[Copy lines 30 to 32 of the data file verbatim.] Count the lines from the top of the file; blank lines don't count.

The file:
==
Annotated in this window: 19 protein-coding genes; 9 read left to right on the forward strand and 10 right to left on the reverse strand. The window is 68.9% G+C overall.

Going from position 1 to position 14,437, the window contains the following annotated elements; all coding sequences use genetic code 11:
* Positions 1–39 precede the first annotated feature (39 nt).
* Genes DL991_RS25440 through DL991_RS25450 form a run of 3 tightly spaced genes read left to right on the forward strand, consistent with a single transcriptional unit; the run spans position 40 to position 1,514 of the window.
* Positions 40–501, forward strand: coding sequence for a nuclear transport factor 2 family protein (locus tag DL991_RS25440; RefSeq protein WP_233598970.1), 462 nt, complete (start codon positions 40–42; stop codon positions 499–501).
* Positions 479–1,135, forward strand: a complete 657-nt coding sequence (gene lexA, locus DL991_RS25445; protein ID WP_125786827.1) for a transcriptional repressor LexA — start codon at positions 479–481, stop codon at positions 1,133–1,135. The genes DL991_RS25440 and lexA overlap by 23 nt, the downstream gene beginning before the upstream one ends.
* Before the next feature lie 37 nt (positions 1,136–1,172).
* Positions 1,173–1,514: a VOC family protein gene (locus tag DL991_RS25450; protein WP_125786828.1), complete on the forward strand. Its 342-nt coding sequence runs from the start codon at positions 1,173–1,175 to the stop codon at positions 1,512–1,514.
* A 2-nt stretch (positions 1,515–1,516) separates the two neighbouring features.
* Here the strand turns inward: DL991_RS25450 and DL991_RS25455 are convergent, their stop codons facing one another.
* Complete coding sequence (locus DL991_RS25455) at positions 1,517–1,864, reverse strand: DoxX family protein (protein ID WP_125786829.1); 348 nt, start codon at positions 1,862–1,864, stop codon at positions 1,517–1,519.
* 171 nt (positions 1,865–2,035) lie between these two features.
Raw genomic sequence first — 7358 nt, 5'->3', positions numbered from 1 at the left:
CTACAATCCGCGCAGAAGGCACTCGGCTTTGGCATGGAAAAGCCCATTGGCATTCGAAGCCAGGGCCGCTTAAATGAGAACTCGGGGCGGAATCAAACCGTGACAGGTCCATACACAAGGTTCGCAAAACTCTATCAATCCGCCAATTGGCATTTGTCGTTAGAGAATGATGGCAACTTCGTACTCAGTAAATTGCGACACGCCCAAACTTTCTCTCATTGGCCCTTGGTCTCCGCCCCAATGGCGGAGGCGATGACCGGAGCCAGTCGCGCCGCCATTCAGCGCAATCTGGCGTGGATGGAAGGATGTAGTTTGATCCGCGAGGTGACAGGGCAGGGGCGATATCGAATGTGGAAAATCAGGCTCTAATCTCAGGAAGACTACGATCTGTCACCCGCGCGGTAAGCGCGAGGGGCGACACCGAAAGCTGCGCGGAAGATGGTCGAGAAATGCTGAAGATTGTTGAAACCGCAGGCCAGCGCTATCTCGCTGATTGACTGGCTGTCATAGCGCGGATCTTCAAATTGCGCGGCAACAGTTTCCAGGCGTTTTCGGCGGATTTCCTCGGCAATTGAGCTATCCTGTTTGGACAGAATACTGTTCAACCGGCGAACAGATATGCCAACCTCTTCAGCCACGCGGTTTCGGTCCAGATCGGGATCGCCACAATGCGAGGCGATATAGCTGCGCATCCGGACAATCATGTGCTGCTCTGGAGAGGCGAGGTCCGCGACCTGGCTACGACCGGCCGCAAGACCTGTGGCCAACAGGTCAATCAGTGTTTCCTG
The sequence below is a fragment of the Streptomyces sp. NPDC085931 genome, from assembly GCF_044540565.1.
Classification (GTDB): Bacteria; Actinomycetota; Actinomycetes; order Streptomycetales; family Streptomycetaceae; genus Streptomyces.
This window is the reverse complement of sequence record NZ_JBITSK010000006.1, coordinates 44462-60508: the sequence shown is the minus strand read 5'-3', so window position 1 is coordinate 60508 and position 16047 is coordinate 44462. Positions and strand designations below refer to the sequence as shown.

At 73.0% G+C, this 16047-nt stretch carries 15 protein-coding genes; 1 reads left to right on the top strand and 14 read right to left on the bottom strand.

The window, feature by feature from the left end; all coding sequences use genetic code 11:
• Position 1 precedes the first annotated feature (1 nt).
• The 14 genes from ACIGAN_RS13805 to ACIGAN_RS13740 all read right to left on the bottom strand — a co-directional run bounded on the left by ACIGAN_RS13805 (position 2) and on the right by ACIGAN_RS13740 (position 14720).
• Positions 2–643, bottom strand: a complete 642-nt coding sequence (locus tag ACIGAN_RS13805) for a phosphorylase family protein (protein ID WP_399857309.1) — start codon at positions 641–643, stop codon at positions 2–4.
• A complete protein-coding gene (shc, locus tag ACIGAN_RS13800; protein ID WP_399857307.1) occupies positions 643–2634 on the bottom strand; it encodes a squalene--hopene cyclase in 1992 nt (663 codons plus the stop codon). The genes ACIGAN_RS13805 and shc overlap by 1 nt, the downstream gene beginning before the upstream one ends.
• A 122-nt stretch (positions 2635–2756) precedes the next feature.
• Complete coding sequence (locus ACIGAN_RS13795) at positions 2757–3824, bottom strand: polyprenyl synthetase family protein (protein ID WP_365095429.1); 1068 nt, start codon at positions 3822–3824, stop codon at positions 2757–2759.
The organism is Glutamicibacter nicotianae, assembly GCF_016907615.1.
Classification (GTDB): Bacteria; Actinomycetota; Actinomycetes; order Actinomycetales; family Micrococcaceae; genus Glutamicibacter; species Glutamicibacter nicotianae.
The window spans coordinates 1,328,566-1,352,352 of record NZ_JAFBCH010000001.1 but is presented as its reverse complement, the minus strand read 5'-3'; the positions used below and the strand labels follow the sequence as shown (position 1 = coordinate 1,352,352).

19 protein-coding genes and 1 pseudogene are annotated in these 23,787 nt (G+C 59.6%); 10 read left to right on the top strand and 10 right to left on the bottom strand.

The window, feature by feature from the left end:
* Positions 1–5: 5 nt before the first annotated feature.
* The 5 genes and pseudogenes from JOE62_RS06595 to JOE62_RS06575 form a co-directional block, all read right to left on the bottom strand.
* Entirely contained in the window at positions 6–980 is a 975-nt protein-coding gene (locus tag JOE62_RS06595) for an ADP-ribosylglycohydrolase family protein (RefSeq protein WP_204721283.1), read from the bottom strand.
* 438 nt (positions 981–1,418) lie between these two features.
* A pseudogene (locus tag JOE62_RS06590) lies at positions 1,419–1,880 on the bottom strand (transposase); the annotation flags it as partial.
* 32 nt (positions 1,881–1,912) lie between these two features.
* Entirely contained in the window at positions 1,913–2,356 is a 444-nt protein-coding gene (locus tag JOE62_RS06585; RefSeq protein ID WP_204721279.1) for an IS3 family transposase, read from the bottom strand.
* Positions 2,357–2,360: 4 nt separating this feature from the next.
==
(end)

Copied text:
The window, feature by feature from the left end:
* Positions 1–5: 5 nt before the first annotated feature.
* The 5 genes and pseudogenes from JOE62_RS06595 to JOE62_RS06575 form a co-directional block, all read right to left on the bottom strand.